Aggravated Assault is defined as an assault under Arizona Revised Statute Title 13, Section 1203 committed with one of the enumerated aggravators laid out in Title 13, Section 1204. In Arizona, a person commits simple assault by intentionally, knowingly or recklessly causing any physical injury to another person, intentionally placing another person in reasonable apprehension of imminent physical injury, or knowingly touching another person with the intent to injure, assault or provoke said person. The simple assault becomes aggravated when one of the enumerated aggravators in Title 13, Section 1204 is present in addition to the simple assault factors.
Is Aggravated Assault Always A Felony Charge In Arizona?
Yes, aggravated assault is always a felony in Arizona. The degree of felony changes, however, depending on the aggravating factor or factors present in the assault. By way of example, an assault where the assailant causes a serious physical injury to another person is normally a class 3 felony. When the victim is a police officer, however, the crime automatically becomes the more severe class 2 felony.
What Factors Would Typically Enhance Or Aggravate An Assault Charge?
A simple assault charge will be enhanced to an aggravated assault charge when a person commits an assault with any of the circumstances enumerated in Title 13, Section 1204 present. Examples of the aggravated assault factors include, but are not limited to, whether the assailant caused serious physical injury, whether a deadly weapon or dangerous instrument was used, whether the victim was a law enforcement officer, firefighter, or EMT, and whether the person was in custody at the time of the offense.
What is Considered As An Assault With A Deadly Weapon?
Assault with a deadly weapon refers to any simple assault where the assailant uses a deadly weapon or a dangerous instrument. The term “deadly weapon” is defined by Arizona Revised Statute Title 13, Section 105, as anything designed for a lethal use including a firearm. The law also defines “dangerous instrument” as anything under the circumstances in which it is used, attempted to be used, or threatened to be used that’s readily capable of causing death or serious physical injury.” Given the law’s broad terms, a person who causes a vehicle accident while driving a vehicle drunk can be charged with assault with a deadly weapon.
Does An Alleged Victim Have To Be Physically Injured For An Aggravated Assault Charge To Apply?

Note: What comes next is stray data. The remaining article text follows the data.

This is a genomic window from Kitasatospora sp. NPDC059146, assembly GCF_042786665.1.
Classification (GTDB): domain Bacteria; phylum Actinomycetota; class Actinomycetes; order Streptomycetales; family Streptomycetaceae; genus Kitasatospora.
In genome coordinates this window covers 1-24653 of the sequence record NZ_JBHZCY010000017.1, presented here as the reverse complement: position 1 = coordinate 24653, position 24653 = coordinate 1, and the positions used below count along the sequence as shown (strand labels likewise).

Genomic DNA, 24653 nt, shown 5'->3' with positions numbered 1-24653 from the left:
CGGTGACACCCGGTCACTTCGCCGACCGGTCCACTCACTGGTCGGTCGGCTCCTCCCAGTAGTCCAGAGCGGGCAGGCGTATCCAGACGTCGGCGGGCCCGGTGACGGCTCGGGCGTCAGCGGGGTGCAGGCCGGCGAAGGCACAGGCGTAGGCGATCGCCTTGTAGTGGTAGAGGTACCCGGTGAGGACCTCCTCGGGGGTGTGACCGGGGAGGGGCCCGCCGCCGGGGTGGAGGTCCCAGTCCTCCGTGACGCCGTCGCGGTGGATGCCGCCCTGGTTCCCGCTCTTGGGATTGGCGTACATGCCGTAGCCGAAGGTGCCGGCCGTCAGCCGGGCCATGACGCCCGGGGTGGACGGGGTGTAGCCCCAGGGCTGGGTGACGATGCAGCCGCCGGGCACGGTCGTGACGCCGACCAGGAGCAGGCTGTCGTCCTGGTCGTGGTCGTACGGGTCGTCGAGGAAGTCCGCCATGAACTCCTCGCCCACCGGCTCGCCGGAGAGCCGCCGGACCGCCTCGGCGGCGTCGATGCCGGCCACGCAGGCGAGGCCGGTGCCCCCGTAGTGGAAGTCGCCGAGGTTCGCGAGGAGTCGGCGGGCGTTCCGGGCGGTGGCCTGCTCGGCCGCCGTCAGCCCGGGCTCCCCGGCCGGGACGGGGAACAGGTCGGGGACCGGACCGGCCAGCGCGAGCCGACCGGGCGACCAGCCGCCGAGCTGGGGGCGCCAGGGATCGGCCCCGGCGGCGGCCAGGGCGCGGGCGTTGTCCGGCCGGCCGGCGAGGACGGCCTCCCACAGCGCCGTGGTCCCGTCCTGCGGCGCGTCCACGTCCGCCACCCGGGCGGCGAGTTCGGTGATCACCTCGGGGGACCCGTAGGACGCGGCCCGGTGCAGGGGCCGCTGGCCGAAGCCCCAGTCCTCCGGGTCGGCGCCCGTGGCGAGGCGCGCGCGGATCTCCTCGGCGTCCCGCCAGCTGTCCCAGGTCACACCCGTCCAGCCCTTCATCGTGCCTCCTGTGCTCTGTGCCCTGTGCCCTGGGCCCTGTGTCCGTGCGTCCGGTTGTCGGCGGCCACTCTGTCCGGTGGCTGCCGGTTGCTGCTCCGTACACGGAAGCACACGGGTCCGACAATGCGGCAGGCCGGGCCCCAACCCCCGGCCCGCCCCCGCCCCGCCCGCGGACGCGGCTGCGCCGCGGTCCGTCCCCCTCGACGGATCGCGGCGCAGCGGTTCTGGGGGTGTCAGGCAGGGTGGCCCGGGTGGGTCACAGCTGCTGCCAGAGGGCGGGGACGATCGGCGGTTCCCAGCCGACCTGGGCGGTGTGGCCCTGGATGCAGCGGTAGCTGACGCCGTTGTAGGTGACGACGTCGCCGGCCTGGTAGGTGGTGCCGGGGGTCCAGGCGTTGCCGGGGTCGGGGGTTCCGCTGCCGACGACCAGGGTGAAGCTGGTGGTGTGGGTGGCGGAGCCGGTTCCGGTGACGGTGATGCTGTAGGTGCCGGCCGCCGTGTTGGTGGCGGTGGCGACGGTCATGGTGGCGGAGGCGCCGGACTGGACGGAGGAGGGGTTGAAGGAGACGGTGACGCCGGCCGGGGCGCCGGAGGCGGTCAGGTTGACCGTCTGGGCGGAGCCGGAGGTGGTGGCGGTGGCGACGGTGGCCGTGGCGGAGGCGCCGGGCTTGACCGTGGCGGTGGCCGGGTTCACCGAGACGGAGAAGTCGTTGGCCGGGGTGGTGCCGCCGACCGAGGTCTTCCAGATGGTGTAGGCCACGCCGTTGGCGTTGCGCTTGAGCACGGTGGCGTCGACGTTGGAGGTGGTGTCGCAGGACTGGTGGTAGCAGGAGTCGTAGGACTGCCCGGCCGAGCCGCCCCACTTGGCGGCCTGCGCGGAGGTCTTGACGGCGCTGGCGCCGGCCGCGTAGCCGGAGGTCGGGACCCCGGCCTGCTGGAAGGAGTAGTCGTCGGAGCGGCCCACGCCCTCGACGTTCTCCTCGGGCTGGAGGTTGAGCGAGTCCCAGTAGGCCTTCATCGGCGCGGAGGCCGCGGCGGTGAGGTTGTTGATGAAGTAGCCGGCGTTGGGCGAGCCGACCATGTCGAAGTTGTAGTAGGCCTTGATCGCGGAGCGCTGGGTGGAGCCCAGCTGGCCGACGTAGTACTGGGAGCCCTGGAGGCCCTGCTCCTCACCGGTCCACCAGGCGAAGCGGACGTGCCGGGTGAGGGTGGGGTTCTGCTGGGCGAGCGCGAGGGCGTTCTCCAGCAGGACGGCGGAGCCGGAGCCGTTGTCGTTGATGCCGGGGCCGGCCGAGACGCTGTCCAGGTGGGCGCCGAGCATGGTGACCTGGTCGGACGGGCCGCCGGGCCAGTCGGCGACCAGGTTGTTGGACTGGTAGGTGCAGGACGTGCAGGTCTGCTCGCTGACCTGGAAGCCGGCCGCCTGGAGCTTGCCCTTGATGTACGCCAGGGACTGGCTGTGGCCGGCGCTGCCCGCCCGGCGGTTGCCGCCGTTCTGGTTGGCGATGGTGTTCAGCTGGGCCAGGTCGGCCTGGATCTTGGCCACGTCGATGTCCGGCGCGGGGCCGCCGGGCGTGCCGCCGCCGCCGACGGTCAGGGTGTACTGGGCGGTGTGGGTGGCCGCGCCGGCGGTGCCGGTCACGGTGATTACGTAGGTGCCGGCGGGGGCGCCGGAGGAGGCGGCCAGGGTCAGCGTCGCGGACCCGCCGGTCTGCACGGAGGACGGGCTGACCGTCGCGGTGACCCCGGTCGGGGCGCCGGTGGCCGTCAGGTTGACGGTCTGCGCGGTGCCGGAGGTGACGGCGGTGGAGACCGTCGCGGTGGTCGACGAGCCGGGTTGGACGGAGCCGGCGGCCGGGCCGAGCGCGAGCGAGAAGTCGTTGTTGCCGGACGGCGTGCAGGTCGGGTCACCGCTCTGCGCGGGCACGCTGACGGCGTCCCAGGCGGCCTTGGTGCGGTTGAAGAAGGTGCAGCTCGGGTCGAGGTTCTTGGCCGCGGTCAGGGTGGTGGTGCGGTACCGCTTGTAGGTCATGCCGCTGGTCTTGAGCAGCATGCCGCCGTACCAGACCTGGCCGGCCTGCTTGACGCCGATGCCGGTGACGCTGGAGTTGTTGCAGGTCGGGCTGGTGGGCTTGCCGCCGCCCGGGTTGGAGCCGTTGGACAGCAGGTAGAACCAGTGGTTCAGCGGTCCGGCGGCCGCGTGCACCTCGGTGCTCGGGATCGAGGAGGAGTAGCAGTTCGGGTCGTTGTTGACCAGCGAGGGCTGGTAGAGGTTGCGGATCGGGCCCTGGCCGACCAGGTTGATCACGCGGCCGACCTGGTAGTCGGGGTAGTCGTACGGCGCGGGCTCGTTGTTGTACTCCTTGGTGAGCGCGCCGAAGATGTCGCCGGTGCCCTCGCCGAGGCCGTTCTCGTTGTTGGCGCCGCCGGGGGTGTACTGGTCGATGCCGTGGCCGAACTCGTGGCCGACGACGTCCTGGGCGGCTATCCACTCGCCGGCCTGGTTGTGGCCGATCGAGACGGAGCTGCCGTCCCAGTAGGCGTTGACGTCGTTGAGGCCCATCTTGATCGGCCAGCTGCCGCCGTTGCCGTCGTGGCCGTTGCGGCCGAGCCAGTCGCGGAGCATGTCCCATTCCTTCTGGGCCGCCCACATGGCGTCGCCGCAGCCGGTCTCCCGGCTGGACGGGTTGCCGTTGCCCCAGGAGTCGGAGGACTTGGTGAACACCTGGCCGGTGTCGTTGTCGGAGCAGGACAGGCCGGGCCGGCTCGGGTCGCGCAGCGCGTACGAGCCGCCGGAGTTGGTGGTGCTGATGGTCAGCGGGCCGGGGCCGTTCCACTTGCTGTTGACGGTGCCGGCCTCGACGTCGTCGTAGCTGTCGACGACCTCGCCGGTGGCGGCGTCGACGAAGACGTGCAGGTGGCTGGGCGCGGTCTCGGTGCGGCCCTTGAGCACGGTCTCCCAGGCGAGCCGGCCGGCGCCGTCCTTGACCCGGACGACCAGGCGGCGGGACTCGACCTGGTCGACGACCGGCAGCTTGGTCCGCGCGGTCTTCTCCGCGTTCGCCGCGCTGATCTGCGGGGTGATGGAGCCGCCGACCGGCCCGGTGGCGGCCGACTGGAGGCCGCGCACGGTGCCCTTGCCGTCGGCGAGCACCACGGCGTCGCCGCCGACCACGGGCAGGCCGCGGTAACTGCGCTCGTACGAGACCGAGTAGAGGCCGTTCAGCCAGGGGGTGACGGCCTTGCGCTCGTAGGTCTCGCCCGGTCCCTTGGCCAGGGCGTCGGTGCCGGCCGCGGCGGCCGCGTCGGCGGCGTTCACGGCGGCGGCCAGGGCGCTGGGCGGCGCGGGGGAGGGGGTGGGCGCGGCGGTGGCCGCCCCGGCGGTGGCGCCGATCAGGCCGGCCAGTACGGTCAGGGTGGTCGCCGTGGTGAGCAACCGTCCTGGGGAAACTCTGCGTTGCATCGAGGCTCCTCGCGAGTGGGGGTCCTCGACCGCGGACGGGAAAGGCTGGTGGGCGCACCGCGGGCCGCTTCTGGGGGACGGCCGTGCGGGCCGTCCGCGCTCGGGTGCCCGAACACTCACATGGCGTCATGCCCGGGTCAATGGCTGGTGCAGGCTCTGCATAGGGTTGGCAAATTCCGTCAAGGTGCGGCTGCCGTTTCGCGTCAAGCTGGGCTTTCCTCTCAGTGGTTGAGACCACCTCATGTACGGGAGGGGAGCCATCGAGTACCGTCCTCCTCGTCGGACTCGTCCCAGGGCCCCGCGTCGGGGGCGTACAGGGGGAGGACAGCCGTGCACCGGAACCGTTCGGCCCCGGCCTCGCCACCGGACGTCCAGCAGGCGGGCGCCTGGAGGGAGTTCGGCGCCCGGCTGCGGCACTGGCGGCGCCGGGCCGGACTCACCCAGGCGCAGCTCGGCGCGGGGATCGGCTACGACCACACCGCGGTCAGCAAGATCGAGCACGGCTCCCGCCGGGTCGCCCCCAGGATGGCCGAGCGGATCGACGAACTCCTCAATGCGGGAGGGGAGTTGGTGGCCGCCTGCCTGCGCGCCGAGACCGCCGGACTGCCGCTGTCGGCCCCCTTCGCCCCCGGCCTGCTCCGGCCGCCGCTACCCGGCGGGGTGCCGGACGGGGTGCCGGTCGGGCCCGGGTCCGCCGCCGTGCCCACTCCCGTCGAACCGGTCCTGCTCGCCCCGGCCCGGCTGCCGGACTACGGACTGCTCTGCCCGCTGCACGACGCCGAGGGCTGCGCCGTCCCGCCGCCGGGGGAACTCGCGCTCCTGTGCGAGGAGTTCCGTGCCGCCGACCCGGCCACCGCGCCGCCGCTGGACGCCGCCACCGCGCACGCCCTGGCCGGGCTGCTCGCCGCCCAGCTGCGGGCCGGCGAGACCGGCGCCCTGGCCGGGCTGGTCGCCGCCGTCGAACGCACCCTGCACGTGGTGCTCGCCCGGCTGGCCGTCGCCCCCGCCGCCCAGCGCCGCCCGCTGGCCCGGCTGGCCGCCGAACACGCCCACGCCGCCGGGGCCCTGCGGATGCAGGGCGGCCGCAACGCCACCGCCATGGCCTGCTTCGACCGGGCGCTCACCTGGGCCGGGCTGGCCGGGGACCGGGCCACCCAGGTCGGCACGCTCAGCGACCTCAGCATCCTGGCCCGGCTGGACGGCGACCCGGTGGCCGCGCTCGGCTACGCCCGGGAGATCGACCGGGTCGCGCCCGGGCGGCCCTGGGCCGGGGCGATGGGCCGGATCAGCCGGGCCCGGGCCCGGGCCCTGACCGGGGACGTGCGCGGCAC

One of the prongs of the simple assault statute make it a crime to “intentionally place another person in reasonable apprehension of imminent physical injury.” For example, if you brandished a weapon without sufficient provocation, you could be held accountable for a serious felony, assault with a deadly weapon. As such, causing physical injury is not a pre-requisite to an aggravated assault charge.
How Does The Intent Of The Alleged Perpetrator Impact An Aggravated Assault Charge?
Each prong in the simple assault has a state of mind requirement. If you are being charged with waving a gun, for example, the prosecution must show that you intentionally placed the victim in reasonable apprehension of physical harm. The state’s burden is lower when the crime involves actual injury or contact to the victim. In the case of the injury, the conduct can be reckless (a car accident caused by a drunk driver, for example) for the State to get a conviction.
How Do The Degree Of Injuries Sustained Impact An Aggravated Assault Charge?
Serious physical injury includes physical injury that creates a reasonable risk of death or that causes serious and permanent disfigurement, serious impairment of health, or a loss or impairment of the function of any bodily organ or limb. When this degree of injury is present, the crime is punished as a class 3 felony. Alternatively, lesser injuries are punished with lesser felonies. For example, if the victim suffers a simple fracture in a fist fight, the assailant can be charged with a lesser class 4 felony.
For more information on Aggravated Assault Cases In Arizona, a free initial consultation is your next best step. Get the information and legal answers you are seeking by calling (602) 794-4480 today.